JERUSALEM, July 17 (Reuters) - The chief executive of Israel’s stock exchange, who oversaw its growth into a developed market, will step down from the bourse at the end of 2013, expressing disappointment the board did not support her plans to increase trading volumes.
Ester Levanon joined the Tel Aviv Stock Exchange (TASE) in 1986 and was appointed CEO in 2006. Her aim was to expose the TASE to foreign investors as part of a process of developing it into a global exchange.
In the past few years, FTSE and MSCI upgraded the Tel Aviv exchange to developed market status from an emerging market. Levanon was also responsible for turning the TASE into a fully automated exchange for securities, bonds, T-bills and derivatives.
However, trading volumes have fallen.
Levanon said in her resignation letter that she had presented to the TASE’s board a detailed plan to boost liquidity and improve turnover, some of which are being implemented while others were in advanced stages of implementation.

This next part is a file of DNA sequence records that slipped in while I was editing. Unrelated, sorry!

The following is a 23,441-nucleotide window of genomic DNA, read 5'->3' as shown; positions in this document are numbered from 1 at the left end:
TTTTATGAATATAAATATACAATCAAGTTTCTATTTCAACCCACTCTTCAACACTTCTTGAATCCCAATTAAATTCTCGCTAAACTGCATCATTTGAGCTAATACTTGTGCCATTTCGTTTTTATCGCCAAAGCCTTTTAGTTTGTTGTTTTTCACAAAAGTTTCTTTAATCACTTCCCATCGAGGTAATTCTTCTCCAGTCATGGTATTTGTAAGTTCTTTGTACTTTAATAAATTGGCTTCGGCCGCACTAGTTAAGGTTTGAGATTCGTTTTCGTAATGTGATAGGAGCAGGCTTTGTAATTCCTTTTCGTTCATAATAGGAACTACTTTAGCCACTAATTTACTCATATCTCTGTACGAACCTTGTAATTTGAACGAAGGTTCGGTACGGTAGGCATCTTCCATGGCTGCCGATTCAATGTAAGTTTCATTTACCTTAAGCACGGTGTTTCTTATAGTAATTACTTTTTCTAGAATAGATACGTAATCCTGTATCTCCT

“To my regret, I do not feel emphatic support for the plan,” she wrote. “Without full support from the board, chances of the plan’s success are not high. Since I place the utmost importance of harmony and coherence between management and the board, I decided to end my work at the exchange at the end of December.”
Levanon previously had founded and managed the computer division of Israel’s internal security service, known as the Shin Bet.
The TASE did not say who would replace Levanon. (Reporting by Steven Scheer; Editing by Louise Heavens)